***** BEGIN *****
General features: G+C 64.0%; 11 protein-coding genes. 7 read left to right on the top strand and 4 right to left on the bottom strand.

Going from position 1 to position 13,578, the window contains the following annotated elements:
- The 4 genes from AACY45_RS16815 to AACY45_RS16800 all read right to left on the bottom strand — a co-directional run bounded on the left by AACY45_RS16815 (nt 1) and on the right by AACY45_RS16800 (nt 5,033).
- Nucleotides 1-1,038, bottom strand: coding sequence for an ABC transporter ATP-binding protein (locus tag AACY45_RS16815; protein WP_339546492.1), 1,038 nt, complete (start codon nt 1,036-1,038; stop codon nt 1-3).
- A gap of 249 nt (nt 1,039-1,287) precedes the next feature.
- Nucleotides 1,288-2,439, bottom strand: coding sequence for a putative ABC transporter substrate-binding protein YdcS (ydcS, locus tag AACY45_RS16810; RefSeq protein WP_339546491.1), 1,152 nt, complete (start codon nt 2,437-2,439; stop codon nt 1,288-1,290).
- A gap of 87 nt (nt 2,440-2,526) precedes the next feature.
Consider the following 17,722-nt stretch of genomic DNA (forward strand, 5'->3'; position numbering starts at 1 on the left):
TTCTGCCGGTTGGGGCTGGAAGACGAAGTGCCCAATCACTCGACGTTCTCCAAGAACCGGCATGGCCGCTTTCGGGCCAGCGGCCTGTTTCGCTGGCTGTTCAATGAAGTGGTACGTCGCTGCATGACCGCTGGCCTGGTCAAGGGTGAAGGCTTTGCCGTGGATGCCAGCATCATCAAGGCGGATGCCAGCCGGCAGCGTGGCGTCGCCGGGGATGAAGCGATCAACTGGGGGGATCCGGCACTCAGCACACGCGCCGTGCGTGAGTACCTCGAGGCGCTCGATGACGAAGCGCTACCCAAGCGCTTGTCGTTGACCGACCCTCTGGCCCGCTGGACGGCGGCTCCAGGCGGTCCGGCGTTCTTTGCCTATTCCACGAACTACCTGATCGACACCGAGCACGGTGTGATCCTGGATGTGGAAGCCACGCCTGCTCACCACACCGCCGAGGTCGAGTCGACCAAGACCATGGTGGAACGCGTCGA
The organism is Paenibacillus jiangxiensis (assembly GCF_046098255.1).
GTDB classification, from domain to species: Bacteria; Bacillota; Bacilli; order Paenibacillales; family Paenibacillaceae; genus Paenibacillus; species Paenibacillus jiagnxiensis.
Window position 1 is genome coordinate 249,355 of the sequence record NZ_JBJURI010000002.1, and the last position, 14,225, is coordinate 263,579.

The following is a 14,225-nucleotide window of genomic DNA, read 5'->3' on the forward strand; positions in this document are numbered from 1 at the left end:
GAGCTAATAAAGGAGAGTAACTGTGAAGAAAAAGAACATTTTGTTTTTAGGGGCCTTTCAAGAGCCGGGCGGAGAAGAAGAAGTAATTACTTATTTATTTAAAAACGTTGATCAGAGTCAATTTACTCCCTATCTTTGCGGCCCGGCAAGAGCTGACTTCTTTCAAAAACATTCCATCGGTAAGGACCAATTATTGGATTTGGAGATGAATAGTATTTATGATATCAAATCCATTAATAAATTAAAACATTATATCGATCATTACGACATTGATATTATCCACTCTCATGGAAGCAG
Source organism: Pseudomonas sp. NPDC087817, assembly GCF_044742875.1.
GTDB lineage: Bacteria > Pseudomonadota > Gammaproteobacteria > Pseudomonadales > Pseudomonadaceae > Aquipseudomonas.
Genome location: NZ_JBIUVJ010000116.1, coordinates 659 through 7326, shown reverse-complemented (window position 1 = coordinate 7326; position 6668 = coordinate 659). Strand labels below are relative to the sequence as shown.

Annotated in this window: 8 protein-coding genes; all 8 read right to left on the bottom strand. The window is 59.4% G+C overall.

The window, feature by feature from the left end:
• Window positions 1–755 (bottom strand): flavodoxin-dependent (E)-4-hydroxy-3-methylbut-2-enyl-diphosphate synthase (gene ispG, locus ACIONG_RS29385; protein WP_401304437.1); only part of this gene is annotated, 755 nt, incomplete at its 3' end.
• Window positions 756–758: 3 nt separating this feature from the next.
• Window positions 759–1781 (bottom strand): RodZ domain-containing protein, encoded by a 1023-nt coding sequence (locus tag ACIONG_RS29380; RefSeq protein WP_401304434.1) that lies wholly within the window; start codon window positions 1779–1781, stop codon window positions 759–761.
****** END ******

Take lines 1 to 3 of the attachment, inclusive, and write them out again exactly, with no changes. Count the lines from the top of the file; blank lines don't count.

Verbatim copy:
General features: G+C 64.0%; 11 protein-coding genes. 7 read left to right on the top strand and 4 right to left on the bottom strand.

Going from position 1 to position 13,578, the window contains the following annotated elements:
- The 4 genes from AACY45_RS16815 to AACY45_RS16800 all read right to left on the bottom strand — a co-directional run bounded on the left by AACY45_RS16815 (nt 1) and on the right by AACY45_RS16800 (nt 5,033).